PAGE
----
Daniel Mak is completing a cross-discipline PhD in Electrical and Computer Engineering and Biology, and was named a recipient of Kiwinet’s Emerging Innovator Programme.
“I am really excited for this opportunity to work on the commercialisation of my research. I think it is important for scientific research to have a tangible benefit to society, and commercialisation is one way to achieve that”, Mak says.
Mak’s project will develop autonomous, hand-held, Lab-on-a-Chip devices that can perform complex chemical and biochemical reactions to replace traditional laboratory tests for a range of wine analytes.
Working alongside the University of Canterbury’s Professor Renwick Dobson and Associate Professor Volker Nock, and Dr Tanya Rutan from the Bragato Research Institute, a research centre that drives world-leading innovation for the New Zealand wine industry, the team’s solution cuts out the need for large, complex equipment and simplifies the testing methods.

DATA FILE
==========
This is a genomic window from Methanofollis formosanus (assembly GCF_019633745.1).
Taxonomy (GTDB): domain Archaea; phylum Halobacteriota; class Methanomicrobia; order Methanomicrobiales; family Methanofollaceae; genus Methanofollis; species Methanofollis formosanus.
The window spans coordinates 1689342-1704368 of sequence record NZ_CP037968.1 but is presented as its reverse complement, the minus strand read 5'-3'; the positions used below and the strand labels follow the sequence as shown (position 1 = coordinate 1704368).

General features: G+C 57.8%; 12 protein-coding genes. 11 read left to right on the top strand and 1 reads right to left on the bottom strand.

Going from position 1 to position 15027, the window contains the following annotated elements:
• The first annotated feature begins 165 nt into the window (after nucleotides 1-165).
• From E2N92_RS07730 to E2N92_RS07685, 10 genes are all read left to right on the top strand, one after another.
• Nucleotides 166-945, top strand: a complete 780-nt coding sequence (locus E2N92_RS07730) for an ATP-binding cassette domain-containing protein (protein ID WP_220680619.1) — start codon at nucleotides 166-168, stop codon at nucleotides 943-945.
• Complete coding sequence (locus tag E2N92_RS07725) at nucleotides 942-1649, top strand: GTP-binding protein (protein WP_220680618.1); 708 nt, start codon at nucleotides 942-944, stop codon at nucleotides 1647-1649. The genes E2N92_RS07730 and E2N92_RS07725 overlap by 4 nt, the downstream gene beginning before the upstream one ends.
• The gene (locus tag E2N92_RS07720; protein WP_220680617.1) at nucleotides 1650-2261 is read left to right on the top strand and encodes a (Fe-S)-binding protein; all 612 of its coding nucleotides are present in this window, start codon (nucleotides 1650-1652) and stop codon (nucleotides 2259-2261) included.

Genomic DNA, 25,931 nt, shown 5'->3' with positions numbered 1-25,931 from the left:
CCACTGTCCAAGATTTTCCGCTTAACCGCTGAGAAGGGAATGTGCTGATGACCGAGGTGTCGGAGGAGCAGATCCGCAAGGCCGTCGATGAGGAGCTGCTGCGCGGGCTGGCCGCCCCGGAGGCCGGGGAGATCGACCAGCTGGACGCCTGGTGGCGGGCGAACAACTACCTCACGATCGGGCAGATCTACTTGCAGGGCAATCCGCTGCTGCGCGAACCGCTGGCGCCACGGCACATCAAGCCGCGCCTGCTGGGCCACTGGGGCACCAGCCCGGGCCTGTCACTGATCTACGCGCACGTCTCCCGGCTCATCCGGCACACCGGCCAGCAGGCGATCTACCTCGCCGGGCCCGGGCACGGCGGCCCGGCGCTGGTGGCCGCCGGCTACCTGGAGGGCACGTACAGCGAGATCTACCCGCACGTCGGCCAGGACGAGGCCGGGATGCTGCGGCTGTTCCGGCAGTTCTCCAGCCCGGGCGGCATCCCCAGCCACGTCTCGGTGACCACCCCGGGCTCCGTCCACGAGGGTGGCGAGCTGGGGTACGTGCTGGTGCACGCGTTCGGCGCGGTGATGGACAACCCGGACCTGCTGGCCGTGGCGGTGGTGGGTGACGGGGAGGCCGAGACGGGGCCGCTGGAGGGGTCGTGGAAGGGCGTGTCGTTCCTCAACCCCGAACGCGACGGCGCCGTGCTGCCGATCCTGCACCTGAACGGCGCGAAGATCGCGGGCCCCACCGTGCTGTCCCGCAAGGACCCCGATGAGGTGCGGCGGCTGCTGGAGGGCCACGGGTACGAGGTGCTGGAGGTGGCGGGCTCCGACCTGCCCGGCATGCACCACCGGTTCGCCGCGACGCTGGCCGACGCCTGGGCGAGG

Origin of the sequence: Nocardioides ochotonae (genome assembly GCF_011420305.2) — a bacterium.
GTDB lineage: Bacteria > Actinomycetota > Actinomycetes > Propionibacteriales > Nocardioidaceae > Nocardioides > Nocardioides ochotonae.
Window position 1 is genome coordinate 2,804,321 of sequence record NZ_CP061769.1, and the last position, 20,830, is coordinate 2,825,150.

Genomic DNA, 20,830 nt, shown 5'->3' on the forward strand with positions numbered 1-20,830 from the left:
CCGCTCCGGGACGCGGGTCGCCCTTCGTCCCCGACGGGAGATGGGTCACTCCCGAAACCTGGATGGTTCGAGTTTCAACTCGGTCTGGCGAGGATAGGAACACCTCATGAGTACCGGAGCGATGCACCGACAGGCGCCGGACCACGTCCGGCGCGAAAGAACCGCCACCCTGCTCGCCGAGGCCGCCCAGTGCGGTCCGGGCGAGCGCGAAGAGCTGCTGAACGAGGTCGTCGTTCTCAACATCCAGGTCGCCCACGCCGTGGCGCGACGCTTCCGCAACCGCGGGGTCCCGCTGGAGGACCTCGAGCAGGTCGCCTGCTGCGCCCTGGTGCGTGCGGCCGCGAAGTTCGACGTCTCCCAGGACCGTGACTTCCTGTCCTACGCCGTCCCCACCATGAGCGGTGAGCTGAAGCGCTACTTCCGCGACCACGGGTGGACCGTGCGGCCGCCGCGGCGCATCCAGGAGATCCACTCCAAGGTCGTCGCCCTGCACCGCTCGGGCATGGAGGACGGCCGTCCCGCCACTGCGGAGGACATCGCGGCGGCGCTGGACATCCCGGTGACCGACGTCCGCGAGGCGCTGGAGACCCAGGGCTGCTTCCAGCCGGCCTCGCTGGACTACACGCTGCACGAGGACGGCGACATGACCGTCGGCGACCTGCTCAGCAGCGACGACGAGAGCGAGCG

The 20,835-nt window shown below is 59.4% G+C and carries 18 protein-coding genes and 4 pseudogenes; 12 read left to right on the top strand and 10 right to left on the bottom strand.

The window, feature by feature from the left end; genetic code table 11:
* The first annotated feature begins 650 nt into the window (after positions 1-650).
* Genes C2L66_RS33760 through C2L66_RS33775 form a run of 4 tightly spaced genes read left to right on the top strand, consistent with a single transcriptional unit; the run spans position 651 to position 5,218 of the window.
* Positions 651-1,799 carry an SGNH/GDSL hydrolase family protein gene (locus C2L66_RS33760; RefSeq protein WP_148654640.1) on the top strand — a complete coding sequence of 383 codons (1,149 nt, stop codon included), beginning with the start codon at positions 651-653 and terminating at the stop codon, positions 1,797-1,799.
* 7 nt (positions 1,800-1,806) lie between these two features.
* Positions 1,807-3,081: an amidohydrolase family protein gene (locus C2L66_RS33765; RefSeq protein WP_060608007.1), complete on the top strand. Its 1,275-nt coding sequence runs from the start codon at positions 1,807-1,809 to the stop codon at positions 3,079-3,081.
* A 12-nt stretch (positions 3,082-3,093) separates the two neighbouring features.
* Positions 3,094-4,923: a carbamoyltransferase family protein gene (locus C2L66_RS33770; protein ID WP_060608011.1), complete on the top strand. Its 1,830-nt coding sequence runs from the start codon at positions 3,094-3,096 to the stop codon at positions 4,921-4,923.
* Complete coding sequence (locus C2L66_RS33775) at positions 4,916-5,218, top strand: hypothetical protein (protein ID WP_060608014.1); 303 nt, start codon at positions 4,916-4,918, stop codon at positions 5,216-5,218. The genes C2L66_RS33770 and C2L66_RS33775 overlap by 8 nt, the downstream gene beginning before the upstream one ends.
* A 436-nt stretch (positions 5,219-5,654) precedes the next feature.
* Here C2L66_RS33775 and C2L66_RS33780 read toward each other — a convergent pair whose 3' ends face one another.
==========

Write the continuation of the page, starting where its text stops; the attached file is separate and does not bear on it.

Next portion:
The key to their innovation is the capillary aspect of the devices. Advantages of the capillary technology is that it requires minimal user interaction and equipment, which lowers the cost of testing and provides quick results.
Along with Mak’s Emerging Innovator award, the team won the 2021 University of Canterbury Innovation Jumpstart Award for the Greatest Global Impact category, an annual commercialisation competition run by Research and Innovation, receiving $20,000 for their project Capillary microfluidic assays for improved testing in the wine industry.
KiwiNet’s Emerging Innovator Programme provides $10,000 funding for early stage career scientists to “build industry connections and demonstrate a proof-of-principle of a disruptive new invention”.
Mak will be given a commercial mentor and access to workshops to boost his commercialisation skills.